The NFU, NFU Mutual and representatives from 40 police forces are coming together for the first time to discuss the growing crime wave sweeping rural Britain that has seen a surge in machinery and equipment thefts, livestock rustling and industrial fly-tipping.
The National Rural Crime Unit Conference at Stoneleigh, held on 5 June, will examine ways of combatting the huge rise in cases, including raising awareness across rural communities, preventative measures, and sharing key information and intelligence.
As an example of the crime spike in rural Britain, new research from NFU Mutual has revealed the cost of GPS theft in the first four months of 2023 exceeded £500,000, more than double compared to the same period last year.
NFU vice president David Exwood, who is hosting the event, said: “Highly organised gangs of criminals continue to plague the great British countryside, stealing livestock and expensive GPS equipment, trespassing on private land and regularly fly-tipping tons of rubbish; their actions significantly impact farm businesses, farming families and rural communities, both financially and emotionally.
“The conference demonstrates the importance of a collaborative approach with farmers, policymakers and police forces working together effectively at national and local level to help protect farmers, their livestock and possessions, all underpinned by solid legislation.”
Bob Henderson, NFU Mutual lead on Rural Crime, said: “We know that specialist police support is highly effective in tackling rural crime. Since NFU Mutual funded and set up a dedicated agricultural vehicle theft unit in 2010 it has shared intelligence, delivered training, and worked with police forces across the country and overseas to seize millions of pounds of stolen machinery. This team is now part of the new Rural Crime Unit which will strengthen work at a national level so that specialist police resources can be targeted where they are needed most to protect farmers and the wider rural community. We are proud to be the primary funders of the new unit and wish it every success in its work.”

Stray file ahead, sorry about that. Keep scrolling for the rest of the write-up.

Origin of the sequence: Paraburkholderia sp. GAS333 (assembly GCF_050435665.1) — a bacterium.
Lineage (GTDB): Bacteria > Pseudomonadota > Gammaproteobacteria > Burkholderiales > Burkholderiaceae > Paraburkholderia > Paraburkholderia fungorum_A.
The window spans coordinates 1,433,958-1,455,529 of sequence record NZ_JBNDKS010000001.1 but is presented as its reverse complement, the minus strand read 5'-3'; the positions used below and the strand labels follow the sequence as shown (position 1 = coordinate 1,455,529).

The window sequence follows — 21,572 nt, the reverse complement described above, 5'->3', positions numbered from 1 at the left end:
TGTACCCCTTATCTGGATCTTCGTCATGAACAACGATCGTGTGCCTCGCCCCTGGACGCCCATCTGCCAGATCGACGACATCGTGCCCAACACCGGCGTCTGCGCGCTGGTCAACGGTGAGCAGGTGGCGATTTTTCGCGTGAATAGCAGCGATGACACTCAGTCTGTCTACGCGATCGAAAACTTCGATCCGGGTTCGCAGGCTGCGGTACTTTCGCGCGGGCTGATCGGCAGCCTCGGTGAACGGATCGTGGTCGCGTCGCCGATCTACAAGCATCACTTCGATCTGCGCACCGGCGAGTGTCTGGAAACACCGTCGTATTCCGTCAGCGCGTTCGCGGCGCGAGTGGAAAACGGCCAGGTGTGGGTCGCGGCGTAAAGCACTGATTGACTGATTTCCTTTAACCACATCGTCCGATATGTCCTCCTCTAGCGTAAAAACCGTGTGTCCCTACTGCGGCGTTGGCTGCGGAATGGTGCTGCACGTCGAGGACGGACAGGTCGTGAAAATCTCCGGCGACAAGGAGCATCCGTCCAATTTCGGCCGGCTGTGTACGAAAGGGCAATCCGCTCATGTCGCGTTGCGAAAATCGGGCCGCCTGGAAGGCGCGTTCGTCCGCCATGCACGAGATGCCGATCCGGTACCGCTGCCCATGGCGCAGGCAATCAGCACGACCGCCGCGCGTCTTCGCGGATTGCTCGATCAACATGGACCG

Head of the National Rural Crime Unit, Superintendent Andy Huddleston, said: “I am grateful to the NFU and NFU Mutual in helping us host this first ever meeting of all rural crime operational Inspectors from across all regions of the UK.
“The many rural crime leads at this meeting are doing great work across the UK both operationally and strategically to tackle these crimes, however, we accept the need and want to do more.
“In the face of increasing thefts around machinery and GPS thefts, as well as instances of livestock theft and fly-tipping, there is an urgent need to improve co-ordination and partnership problem solving, regionally and nationally, as well as sharing the many instances of best practice such as Rural Watch, Partnerships Against Rural Crime and Rural Crime Volunteers.
“The newly formed National Rural Crime Unit (NRCU) is designed to do this and support UK police forces combat the organised crime groups that target rural communities.”